1.American Academy of Pediatrics COVID-19 Planning Considerations: Guidance for School Re-entry. https://services.aap.org/en/pages/2019-novel-coronavirus-covid-19-infections/clinical-guidance/covid-19-planning-considerations-return-to-in-person-education-in-schools/
2. Cooks Children’s Hospital Recommendations for the Practical, Fair, and Safe Reopening of Public Schools K-12 in the State of Texas. https://cookchildrens.org/coronavirus/action/Pages/Safe-Reopening.aspx
3. Ai Tang Xiao, Yi Xin Tong, Chun Gao, Li Zhu, Yu Jie Zhang, Sheng Zhang,Dynamic profile of RT-PCR findings from 301 COVID-19 patients in Wuhan, China: A descriptive study, Journal of Clinical Virology, Volume 127, 2020, 104346, ISSN 1386-6532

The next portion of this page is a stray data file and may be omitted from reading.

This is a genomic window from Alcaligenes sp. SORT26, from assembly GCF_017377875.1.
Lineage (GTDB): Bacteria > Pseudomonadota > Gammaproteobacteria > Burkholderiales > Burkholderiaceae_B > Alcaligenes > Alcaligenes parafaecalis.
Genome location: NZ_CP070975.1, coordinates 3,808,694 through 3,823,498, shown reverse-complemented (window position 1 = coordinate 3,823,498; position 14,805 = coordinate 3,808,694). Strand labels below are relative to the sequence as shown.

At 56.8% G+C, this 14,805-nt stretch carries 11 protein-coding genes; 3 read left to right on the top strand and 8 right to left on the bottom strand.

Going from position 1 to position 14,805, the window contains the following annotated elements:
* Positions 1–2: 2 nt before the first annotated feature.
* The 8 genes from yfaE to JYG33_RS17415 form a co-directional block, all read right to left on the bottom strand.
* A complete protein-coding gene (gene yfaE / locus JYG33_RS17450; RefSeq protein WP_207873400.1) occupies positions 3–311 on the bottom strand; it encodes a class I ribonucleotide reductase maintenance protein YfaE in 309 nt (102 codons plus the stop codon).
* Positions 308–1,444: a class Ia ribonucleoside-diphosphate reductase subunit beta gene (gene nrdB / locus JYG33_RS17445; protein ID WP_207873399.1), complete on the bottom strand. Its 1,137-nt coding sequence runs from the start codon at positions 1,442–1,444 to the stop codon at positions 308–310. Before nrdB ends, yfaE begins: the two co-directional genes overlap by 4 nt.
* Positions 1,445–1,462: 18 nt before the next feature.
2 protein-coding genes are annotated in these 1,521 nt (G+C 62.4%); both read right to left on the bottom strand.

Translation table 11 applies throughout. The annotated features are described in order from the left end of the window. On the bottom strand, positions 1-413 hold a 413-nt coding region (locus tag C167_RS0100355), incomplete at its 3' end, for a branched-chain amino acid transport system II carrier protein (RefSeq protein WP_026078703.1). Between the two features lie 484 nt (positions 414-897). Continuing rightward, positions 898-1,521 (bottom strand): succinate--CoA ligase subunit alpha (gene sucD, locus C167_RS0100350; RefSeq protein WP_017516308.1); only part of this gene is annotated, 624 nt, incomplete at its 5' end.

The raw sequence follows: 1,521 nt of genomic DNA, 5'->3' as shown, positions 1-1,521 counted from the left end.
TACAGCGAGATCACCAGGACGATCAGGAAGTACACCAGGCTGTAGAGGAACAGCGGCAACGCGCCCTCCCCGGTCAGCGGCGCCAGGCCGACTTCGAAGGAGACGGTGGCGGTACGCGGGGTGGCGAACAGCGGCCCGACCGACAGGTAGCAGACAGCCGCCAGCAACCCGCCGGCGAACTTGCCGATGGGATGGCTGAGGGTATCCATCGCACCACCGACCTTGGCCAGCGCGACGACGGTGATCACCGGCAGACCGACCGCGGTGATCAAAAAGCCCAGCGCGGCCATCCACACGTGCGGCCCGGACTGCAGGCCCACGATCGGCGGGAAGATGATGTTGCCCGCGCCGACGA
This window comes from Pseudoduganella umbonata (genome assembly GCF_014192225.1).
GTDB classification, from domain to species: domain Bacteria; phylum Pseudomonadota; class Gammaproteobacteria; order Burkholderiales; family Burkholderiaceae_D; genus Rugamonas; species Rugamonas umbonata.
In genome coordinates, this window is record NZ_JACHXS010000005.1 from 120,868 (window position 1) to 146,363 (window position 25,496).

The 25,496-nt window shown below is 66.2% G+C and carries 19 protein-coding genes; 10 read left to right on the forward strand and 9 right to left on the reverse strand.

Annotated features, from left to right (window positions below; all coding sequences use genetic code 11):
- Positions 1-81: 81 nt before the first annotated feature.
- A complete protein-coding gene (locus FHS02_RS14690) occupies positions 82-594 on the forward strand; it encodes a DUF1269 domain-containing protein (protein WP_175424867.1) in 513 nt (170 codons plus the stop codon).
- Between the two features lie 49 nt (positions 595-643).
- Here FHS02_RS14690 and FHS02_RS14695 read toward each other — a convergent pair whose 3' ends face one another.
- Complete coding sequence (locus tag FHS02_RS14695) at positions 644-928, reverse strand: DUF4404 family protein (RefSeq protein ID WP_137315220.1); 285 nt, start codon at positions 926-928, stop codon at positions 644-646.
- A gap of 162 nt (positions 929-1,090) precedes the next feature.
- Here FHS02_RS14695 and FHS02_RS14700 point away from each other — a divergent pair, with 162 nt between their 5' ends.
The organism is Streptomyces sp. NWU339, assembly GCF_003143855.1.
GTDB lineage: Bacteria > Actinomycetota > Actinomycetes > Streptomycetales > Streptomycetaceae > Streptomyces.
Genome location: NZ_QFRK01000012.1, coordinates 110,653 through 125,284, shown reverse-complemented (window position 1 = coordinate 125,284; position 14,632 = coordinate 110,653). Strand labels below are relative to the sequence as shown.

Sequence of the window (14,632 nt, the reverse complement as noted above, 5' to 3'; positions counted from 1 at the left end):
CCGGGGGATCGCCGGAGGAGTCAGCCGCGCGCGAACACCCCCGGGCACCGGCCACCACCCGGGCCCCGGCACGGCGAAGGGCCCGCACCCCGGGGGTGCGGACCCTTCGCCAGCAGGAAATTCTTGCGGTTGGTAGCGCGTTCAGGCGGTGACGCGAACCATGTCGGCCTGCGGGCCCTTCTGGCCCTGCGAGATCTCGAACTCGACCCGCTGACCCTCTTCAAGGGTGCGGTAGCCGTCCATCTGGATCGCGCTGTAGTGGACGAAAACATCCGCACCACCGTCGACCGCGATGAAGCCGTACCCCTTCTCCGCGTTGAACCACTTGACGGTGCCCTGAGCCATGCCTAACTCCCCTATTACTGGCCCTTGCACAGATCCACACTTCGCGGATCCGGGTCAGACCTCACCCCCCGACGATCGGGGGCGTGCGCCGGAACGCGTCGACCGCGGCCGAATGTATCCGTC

In closing, we wish to serve as a resource and want to work together to reach our common goal of ensuring a safe and sustainable return to school. We are especially passionate about this process as we will be the ones taking care of patients and families affected by COVID19. We are on the front lines of fighting this horrifying pandemic and see, firsthand, the fear, the pain and the devastation families experience. We greatly appreciate your consideration of our input. Please reach out to us for any further needs, including additional references.